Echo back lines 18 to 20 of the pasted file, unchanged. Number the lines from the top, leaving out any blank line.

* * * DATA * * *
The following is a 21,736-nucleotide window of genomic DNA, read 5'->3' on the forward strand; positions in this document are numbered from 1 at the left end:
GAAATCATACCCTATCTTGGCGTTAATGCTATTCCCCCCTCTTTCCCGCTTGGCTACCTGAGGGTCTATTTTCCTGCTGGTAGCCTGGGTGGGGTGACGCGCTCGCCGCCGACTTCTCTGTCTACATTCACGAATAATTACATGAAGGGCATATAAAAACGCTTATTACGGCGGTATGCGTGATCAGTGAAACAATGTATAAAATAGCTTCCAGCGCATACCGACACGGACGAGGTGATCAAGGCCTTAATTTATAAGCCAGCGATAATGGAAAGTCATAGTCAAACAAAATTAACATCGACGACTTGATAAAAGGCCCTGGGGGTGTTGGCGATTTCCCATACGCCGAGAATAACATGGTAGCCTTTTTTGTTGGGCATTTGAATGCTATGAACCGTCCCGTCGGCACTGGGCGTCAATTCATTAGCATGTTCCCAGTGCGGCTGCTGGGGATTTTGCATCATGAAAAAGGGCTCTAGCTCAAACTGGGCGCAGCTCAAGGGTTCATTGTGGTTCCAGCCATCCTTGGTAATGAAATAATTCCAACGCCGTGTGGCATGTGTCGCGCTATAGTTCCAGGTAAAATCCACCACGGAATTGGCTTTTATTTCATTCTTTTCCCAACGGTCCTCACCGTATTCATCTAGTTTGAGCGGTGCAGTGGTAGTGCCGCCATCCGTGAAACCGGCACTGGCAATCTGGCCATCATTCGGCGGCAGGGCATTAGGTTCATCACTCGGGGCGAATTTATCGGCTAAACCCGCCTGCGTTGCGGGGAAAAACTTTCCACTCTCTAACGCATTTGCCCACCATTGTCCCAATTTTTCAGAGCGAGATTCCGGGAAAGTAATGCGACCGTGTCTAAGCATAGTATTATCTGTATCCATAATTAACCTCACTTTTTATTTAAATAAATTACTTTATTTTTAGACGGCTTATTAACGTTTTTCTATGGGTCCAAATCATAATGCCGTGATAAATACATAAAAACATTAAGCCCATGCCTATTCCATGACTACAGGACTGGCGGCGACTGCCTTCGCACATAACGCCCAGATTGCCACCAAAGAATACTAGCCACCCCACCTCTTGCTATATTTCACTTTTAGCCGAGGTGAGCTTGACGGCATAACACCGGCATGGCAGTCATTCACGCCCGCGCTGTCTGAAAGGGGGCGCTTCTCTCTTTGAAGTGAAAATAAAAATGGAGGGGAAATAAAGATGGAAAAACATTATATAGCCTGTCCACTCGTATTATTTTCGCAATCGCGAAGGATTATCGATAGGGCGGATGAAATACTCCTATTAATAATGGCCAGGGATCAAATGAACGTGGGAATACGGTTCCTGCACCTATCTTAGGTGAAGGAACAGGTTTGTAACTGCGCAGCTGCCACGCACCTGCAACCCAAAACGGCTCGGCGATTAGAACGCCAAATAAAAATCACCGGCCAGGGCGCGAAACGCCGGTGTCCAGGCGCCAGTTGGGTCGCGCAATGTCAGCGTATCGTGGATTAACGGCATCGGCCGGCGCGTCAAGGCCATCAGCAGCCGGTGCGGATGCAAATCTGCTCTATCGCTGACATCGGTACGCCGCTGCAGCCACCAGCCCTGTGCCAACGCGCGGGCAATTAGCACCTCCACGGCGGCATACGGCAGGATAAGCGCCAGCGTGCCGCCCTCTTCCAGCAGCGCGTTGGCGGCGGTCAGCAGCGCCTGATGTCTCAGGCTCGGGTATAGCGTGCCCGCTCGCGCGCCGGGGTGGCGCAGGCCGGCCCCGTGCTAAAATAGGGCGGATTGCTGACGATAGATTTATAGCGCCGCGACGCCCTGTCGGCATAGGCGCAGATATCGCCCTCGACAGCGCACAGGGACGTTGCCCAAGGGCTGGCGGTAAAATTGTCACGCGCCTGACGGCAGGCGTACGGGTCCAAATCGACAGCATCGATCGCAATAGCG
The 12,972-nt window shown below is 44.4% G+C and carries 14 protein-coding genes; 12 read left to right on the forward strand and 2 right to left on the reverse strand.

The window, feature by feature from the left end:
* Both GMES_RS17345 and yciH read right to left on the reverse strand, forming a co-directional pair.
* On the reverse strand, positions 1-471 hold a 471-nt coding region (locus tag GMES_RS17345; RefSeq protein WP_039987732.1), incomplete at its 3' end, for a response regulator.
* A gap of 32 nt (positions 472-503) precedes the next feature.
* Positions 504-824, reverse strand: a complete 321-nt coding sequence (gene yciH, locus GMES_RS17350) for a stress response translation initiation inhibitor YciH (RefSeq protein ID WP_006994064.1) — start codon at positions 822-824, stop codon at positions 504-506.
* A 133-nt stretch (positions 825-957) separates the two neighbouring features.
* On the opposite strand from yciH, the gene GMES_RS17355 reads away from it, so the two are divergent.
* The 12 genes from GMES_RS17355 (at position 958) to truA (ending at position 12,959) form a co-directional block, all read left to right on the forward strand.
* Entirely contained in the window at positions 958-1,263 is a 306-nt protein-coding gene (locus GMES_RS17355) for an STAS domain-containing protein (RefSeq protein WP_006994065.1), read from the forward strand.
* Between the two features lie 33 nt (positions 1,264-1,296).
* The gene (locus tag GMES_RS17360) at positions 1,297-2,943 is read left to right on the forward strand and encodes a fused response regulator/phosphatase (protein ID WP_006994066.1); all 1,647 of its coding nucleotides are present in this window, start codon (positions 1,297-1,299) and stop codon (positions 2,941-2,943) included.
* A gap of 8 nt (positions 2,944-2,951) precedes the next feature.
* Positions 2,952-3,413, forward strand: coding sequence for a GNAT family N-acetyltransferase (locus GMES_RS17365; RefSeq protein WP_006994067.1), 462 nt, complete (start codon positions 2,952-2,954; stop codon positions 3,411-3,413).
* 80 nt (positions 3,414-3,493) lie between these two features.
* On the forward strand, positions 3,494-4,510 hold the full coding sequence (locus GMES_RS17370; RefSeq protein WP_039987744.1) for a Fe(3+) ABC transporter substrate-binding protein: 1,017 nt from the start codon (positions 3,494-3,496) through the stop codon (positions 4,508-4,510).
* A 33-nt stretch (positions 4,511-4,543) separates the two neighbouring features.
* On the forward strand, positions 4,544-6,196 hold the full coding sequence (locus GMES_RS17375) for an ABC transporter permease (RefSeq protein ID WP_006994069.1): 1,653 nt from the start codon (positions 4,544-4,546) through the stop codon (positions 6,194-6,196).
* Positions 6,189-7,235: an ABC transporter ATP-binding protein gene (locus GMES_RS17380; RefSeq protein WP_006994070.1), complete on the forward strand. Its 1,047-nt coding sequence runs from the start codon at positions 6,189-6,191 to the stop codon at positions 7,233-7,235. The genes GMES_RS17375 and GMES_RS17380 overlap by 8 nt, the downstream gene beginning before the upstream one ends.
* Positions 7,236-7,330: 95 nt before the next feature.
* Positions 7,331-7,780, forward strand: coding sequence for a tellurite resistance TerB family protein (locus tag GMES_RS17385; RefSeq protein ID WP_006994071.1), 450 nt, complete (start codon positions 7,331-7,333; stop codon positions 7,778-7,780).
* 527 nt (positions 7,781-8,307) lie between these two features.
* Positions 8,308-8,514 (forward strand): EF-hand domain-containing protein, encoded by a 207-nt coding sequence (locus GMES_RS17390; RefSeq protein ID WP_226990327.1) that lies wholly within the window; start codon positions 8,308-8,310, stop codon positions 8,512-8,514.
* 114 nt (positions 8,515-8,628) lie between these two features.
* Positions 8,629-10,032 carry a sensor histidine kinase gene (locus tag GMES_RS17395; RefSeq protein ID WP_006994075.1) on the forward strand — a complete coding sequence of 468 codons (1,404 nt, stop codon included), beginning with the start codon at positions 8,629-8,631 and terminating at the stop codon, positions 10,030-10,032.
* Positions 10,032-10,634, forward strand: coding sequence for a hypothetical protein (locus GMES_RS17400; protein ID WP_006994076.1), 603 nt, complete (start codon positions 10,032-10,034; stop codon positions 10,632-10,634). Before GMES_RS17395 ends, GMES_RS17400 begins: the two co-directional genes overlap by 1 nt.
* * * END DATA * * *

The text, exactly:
* On the forward strand, positions 3,494-4,510 hold the full coding sequence (locus GMES_RS17370; RefSeq protein WP_039987744.1) for a Fe(3+) ABC transporter substrate-binding protein: 1,017 nt from the start codon (positions 3,494-3,496) through the stop codon (positions 4,508-4,510).
* A 33-nt stretch (positions 4,511-4,543) separates the two neighbouring features.
* On the forward strand, positions 4,544-6,196 hold the full coding sequence (locus GMES_RS17375) for an ABC transporter permease (RefSeq protein ID WP_006994069.1): 1,653 nt from the start codon (positions 4,544-4,546) through the stop codon (positions 6,194-6,196).